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  • Adverbials of frequency are used to say how often something happens.
  • Adverbials of probability are used to say how sure we are about something.
  • These adverbials usually come before the main verb, but they come after ‘be’ as a main verb.
  • 1. We use adverbials of frequency to say how often something happens.

    a lot
    hardly ever

    We often swam in the sea.

    She never comes to my parties.

    2. We use adverbials of probability to say how sure we are about something.


    I definitely saw her yesterday.

    The driver probably knows the quickest route.

    3. We usually put adverbials of frequency and probability before the main verb and after an auxiliary or a modal.

    He sometimes works downstairs in the kitchen.

    We are definitely wasting wer time.

    I have never had such a horrible meal!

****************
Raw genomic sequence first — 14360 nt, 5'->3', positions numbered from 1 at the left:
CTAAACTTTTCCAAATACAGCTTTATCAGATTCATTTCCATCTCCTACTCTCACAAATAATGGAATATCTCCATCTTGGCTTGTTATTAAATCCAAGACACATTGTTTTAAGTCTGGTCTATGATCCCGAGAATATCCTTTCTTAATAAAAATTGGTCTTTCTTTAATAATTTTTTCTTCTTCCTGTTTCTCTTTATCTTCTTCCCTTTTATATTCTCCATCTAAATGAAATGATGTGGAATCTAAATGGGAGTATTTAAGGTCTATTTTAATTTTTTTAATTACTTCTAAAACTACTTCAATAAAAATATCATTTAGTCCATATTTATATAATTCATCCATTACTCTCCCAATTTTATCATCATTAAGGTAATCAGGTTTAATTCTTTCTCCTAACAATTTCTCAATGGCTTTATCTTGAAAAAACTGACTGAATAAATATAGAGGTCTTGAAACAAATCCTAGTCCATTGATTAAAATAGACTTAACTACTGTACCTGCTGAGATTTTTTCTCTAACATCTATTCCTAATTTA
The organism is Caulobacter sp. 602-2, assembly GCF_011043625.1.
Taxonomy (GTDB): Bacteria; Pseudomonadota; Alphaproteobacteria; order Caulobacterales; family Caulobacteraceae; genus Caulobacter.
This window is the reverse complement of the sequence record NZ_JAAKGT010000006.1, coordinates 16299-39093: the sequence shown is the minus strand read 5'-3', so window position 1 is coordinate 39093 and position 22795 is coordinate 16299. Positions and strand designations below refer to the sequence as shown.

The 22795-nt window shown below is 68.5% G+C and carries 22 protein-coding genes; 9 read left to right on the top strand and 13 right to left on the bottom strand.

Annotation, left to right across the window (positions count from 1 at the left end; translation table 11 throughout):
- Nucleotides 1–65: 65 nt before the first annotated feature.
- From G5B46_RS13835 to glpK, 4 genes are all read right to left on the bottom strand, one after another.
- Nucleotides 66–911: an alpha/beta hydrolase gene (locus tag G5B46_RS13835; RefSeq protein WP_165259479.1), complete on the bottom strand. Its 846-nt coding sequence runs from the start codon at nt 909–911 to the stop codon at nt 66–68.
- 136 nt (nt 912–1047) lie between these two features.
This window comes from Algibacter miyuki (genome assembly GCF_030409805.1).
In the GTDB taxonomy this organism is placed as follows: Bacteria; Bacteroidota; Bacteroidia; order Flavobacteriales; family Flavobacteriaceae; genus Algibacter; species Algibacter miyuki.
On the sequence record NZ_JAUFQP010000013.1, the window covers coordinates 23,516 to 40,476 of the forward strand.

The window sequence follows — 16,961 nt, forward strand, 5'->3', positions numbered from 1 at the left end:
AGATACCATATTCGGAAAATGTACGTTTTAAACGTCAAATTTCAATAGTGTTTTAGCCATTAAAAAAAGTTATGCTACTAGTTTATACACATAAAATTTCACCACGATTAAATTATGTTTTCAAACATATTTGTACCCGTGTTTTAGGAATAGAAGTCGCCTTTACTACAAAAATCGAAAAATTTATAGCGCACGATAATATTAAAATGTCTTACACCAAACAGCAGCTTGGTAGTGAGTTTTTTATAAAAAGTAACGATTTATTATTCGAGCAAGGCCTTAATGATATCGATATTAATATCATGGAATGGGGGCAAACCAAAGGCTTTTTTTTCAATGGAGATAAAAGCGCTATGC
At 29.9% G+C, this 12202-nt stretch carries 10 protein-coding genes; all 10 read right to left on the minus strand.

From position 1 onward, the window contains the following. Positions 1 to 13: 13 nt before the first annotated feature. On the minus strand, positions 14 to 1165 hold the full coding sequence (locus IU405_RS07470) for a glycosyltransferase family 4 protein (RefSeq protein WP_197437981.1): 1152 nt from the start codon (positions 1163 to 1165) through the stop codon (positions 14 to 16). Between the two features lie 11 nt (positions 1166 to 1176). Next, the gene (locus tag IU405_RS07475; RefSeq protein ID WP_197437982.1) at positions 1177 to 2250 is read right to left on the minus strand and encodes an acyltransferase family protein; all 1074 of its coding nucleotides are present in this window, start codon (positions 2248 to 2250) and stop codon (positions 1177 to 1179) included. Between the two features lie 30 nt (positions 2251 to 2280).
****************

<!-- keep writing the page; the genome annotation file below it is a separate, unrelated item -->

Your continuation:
I shall never forget this day.

    Note that we usually put them after 'be' as a main verb.

    He is always careful with his money.

    We are probably right.

    ‘Perhaps’ usually comes at the beginning of the sentence.

    Perhaps the beaches are cleaner in the north.

    Perhaps we need a membership card to get in.

    ‘A lot’ always comes after the main verb.

    I go swimming a lot in the summer.

    4. ‘Never’ is a negative adverb.

    She never goes abroad.

    I've never been to Europe.

    We normally use ‘ever’ in questions, negative sentences, and ‘if’-clauses.

    Have you ever been to a football match?

    Don't ever do that again!

    If you ever need anything, just call me.

    Note that we can sometimes use ‘ever’ in affirmative sentences, for example after a superlative.

    She is the best dancer I have ever seen.

    We use ‘hardly ever’ in affirmative sentences to mean almost never.

    We hardly ever meet.

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